There are some legal requirements you must satisfy
before you can get married. These are listed in The Marriage Act 1961:
- You and your groom must sign a "Notice of Intended Marriage"
form and lodge with your celebrant. This must be done no earlier than 18
months of your proposed marriage and no later than one month and one day
earlier. (One party may sign and lodge the Notice if the other party is
not available at the time they wish to give Notice. The remaining party
may sign any time before the wedding. It should be noted only certain persons
are authorised to witness Notices. There can be permission granted in certain
cases for a marriage to take place in less than the minimum month and a
day. The acceptable reasons are set out in regulations and are only for
those specifically described reasons.)
- You and/or your groom must be 18 years old or over, unless you get your
parents' consent. (One party, but not both, may be under 18, but not less
than 16, and the wedding can only proceed if, not only parents’ written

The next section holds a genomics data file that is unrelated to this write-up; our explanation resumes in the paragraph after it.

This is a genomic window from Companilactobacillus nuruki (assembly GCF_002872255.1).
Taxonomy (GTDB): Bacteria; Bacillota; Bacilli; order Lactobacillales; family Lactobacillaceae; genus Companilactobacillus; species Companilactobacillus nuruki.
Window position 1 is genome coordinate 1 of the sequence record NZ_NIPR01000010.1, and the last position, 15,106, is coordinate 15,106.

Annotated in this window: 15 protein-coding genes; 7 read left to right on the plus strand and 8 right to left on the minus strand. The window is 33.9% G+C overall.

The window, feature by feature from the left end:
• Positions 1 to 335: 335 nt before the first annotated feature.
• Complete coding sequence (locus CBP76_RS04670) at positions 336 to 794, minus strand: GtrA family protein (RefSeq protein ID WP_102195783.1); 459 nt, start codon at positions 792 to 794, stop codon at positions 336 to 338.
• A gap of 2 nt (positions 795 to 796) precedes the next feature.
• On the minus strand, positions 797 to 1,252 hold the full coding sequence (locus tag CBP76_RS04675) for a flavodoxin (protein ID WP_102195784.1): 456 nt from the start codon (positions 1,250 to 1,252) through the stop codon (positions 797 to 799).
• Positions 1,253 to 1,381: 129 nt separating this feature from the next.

consent is obtained, but also a Court Order.)
- You and your groom must present eligibility documents which include original
birth certificates or birth extracts, or a foreign passport if the party
was born overseas, along with divorce decrees, death certificates or annulment
documents where applicable. Additional proof of identity may also be required.
Australian passports or Citizenship Certificate are not in themselves acceptable,
but may be presented as supporting evidence with a statutory declaration,
where a birth certificate is “impossible” to provide.
- At least two people over 18 years must witness the wedding ceremony.
(Precisely two people must be official witnesses – no more. Of course
as many guests as desired may attend.)
- The termination of any previous marriages must be produced to the celebrant,
by giving him/her a "Certificate of Decree Absolute" or full death
certificate. (Or annulment as described above.)